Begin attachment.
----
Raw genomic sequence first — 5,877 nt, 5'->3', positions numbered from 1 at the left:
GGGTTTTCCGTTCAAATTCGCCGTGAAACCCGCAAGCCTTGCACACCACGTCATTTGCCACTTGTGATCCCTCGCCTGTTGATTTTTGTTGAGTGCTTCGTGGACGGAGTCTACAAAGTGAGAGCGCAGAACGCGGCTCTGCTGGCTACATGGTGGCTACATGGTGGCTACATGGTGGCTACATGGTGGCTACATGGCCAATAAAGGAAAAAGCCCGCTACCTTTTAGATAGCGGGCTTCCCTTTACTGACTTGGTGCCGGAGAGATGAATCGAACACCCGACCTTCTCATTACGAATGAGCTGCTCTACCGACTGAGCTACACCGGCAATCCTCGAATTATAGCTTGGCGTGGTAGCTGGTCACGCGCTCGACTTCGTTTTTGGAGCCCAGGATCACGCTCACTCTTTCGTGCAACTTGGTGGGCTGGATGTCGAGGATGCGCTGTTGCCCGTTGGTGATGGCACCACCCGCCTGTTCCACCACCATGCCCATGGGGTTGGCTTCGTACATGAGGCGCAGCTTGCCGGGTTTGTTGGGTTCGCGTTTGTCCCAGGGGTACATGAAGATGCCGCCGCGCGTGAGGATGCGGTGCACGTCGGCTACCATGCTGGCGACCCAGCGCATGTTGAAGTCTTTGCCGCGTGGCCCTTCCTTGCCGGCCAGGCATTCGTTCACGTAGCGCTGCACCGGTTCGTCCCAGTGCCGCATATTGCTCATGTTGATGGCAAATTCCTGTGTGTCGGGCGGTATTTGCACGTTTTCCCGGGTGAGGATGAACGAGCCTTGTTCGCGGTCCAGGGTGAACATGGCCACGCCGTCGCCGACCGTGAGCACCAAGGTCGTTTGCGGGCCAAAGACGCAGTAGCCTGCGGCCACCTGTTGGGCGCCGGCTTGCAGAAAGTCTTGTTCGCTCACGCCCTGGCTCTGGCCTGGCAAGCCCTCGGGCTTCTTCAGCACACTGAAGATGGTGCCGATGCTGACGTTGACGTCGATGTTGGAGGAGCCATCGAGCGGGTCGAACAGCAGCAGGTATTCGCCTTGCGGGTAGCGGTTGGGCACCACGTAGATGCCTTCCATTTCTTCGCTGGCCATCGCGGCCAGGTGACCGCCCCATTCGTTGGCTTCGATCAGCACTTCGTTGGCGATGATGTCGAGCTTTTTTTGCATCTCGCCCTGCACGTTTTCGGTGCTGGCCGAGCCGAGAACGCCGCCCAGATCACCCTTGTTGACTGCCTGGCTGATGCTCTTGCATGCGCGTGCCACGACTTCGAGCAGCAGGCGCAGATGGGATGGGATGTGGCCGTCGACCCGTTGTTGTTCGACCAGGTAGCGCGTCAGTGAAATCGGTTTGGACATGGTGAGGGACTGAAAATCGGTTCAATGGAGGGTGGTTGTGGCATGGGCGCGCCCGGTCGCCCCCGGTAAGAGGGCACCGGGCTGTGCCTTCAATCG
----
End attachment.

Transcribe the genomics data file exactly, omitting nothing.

Raw genomic sequence first — 5,877 nt, 5'->3', positions numbered from 1 at the left:
GGGTTTTCCGTTCAAATTCGCCGTGAAACCCGCAAGCCTTGCACACCACGTCATTTGCCACTTGTGATCCCTCGCCTGTTGATTTTTGTTGAGTGCTTCGTGGACGGAGTCTACAAAGTGAGAGCGCAGAACGCGGCTCTGCTGGCTACATGGTGGCTACATGGTGGCTACATGGTGGCTACATGGTGGCTACATGGCCAATAAAGGAAAAAGCCCGCTACCTTTTAGATAGCGGGCTTCCCTTTACTGACTTGGTGCCGGAGAGATGAATCGAACACCCGACCTTCTCATTACGAATGAGCTGCTCTACCGACTGAGCTACACCGGCAATCCTCGAATTATAGCTTGGCGTGGTAGCTGGTCACGCGCTCGACTTCGTTTTTGGAGCCCAGGATCACGCTCACTCTTTCGTGCAACTTGGTGGGCTGGATGTCGAGGATGCGCTGTTGCCCGTTGGTGATGGCACCACCCGCCTGTTCCACCACCATGCCCATGGGGTTGGCTTCGTACATGAGGCGCAGCTTGCCGGGTTTGTTGGGTTCGCGTTTGTCCCAGGGGTACATGAAGATGCCGCCGCGCGTGAGGATGCGGTGCACGTCGGCTACCATGCTGGCGACCCAGCGCATGTTGAAGTCTTTGCCGCGTGGCCCTTCCTTGCCGGCCAGGCATTCGTTCACGTAGCGCTGCACCGGTTCGTCCCAGTGCCGCATATTGCTCATGTTGATGGCAAATTCCTGTGTGTCGGGCGGTATTTGCACGTTTTCCCGGGTGAGGATGAACGAGCCTTGTTCGCGGTCCAGGGTGAACATGGCCACGCCGTCGCCGACCGTGAGCACCAAGGTCGTTTGCGGGCCAAAGACGCAGTAGCCTGCGGCCACCTGTTGGGCGCCGGCTTGCAGAAAGTCTTGTTCGCTCACGCCCTGGCTCTGGCCTGGCAAGCCCTCGGGCTTCTTCAGCACACTGAAGATGGTGCCGATGCTGACGTTGACGTCGATGTTGGAGGAGCCATCGAGCGGGTCGAACAGCAGCAGGTATTCGCCTTGCGGGTAGCGGTTGGGCACCACGTAGATGCCTTCCATTTCTTCGCTGGCCATCGCGGCCAGGTGACCGCCCCATTCGTTGGCTTCGATCAGCACTTCGTTGGCGATGATGTCGAGCTTTTTTTGCATCTCGCCCTGCACGTTTTCGGTGCTGGCCGAGCCGAGAACGCCGCCCAGATCACCCTTGTTGACTGCCTGGCTGATGCTCTTGCATGCGCGTGCCACGACTTCGAGCAGCAGGCGCAGATGGGATGGGATGTGGCCGTCGACCCGTTGTTGTTCGACCAGGTAGCGCGTCAGTGAAATCGGTTTGGACATGGTGAGGGACTGAAAATCGGTTCAATGGAGGGTGGTTGTGGCATGGGCGCGCCCGGTCGCCCCCGGTAAGAGGGCACCGGGCTGTGCCTTCAATCG